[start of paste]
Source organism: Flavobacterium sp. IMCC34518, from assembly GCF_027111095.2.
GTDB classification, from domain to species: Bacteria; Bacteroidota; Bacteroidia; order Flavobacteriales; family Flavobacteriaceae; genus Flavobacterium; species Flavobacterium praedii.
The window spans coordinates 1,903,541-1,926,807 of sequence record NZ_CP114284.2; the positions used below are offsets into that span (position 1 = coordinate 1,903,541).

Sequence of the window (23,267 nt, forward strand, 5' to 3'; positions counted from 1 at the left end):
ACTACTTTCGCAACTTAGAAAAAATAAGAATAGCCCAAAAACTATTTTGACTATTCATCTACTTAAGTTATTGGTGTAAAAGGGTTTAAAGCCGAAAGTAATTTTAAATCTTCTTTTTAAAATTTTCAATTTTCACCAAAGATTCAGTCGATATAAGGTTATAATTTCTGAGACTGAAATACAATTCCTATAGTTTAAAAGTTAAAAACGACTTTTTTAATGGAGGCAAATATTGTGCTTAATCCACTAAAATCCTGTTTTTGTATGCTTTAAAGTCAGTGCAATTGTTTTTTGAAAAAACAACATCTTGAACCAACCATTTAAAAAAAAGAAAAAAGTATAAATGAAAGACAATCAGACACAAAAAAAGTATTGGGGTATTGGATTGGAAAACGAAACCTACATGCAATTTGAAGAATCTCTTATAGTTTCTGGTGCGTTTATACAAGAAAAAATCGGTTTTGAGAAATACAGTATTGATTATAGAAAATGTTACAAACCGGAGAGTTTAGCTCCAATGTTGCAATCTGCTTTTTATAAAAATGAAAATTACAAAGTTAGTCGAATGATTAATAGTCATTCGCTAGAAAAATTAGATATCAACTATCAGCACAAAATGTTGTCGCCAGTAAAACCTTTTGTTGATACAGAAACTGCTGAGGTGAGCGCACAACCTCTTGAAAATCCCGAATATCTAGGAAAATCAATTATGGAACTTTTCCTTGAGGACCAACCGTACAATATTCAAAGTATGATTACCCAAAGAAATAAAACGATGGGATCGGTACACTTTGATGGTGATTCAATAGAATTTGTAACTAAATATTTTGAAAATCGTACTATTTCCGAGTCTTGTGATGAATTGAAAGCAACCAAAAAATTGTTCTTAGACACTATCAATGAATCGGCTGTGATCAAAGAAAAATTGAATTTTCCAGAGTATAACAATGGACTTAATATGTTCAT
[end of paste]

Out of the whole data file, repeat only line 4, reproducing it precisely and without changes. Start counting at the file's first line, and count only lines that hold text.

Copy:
Sequence of the window (23,267 nt, forward strand, 5' to 3'; positions counted from 1 at the left end):